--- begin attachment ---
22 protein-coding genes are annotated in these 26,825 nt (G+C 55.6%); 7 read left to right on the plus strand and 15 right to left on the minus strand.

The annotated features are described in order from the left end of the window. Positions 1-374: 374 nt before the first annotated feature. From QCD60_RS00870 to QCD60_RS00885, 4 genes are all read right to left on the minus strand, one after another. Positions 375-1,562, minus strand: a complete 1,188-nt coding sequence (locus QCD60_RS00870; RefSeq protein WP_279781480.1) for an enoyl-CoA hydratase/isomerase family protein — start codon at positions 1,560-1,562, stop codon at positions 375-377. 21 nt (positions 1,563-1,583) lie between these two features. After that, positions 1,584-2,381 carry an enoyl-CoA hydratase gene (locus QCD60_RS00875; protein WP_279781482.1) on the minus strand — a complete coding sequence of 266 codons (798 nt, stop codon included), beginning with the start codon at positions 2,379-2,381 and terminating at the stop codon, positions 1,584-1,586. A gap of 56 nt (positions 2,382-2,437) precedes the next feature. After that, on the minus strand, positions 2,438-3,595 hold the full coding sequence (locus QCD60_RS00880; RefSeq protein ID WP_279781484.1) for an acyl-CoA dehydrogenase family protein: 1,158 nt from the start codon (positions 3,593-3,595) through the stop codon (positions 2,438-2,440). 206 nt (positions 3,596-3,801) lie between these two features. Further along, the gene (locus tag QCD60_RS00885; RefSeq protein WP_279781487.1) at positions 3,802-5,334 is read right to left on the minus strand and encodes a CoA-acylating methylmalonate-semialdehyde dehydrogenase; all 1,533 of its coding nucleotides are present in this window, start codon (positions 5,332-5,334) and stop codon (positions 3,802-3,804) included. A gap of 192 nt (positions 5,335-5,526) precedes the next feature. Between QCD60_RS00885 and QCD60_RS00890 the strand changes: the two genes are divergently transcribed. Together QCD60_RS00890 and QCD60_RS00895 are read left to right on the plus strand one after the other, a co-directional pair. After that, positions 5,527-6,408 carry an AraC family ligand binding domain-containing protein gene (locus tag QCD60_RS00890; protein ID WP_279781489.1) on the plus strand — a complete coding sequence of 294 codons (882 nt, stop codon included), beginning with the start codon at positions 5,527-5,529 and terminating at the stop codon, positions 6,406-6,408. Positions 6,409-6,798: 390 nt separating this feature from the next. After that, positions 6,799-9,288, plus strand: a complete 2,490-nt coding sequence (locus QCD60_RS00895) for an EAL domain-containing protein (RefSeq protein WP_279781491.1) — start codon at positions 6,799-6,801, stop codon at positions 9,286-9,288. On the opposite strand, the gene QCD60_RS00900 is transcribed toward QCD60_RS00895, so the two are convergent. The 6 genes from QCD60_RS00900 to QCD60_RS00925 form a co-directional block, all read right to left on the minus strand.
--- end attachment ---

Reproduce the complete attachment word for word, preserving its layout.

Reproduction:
22 protein-coding genes are annotated in these 26,825 nt (G+C 55.6%); 7 read left to right on the plus strand and 15 right to left on the minus strand.

The annotated features are described in order from the left end of the window. Positions 1-374: 374 nt before the first annotated feature. From QCD60_RS00870 to QCD60_RS00885, 4 genes are all read right to left on the minus strand, one after another. Positions 375-1,562, minus strand: a complete 1,188-nt coding sequence (locus QCD60_RS00870; RefSeq protein WP_279781480.1) for an enoyl-CoA hydratase/isomerase family protein — start codon at positions 1,560-1,562, stop codon at positions 375-377. 21 nt (positions 1,563-1,583) lie between these two features. After that, positions 1,584-2,381 carry an enoyl-CoA hydratase gene (locus QCD60_RS00875; protein WP_279781482.1) on the minus strand — a complete coding sequence of 266 codons (798 nt, stop codon included), beginning with the start codon at positions 2,379-2,381 and terminating at the stop codon, positions 1,584-1,586. A gap of 56 nt (positions 2,382-2,437) precedes the next feature. After that, on the minus strand, positions 2,438-3,595 hold the full coding sequence (locus QCD60_RS00880; RefSeq protein ID WP_279781484.1) for an acyl-CoA dehydrogenase family protein: 1,158 nt from the start codon (positions 3,593-3,595) through the stop codon (positions 2,438-2,440). 206 nt (positions 3,596-3,801) lie between these two features. Further along, the gene (locus tag QCD60_RS00885; RefSeq protein WP_279781487.1) at positions 3,802-5,334 is read right to left on the minus strand and encodes a CoA-acylating methylmalonate-semialdehyde dehydrogenase; all 1,533 of its coding nucleotides are present in this window, start codon (positions 5,332-5,334) and stop codon (positions 3,802-3,804) included. A gap of 192 nt (positions 5,335-5,526) precedes the next feature. Between QCD60_RS00885 and QCD60_RS00890 the strand changes: the two genes are divergently transcribed. Together QCD60_RS00890 and QCD60_RS00895 are read left to right on the plus strand one after the other, a co-directional pair. After that, positions 5,527-6,408 carry an AraC family ligand binding domain-containing protein gene (locus tag QCD60_RS00890; protein ID WP_279781489.1) on the plus strand — a complete coding sequence of 294 codons (882 nt, stop codon included), beginning with the start codon at positions 5,527-5,529 and terminating at the stop codon, positions 6,406-6,408. Positions 6,409-6,798: 390 nt separating this feature from the next. After that, positions 6,799-9,288, plus strand: a complete 2,490-nt coding sequence (locus QCD60_RS00895) for an EAL domain-containing protein (RefSeq protein WP_279781491.1) — start codon at positions 6,799-6,801, stop codon at positions 9,286-9,288. On the opposite strand, the gene QCD60_RS00900 is transcribed toward QCD60_RS00895, so the two are convergent. The 6 genes from QCD60_RS00900 to QCD60_RS00925 form a co-directional block, all read right to left on the minus strand.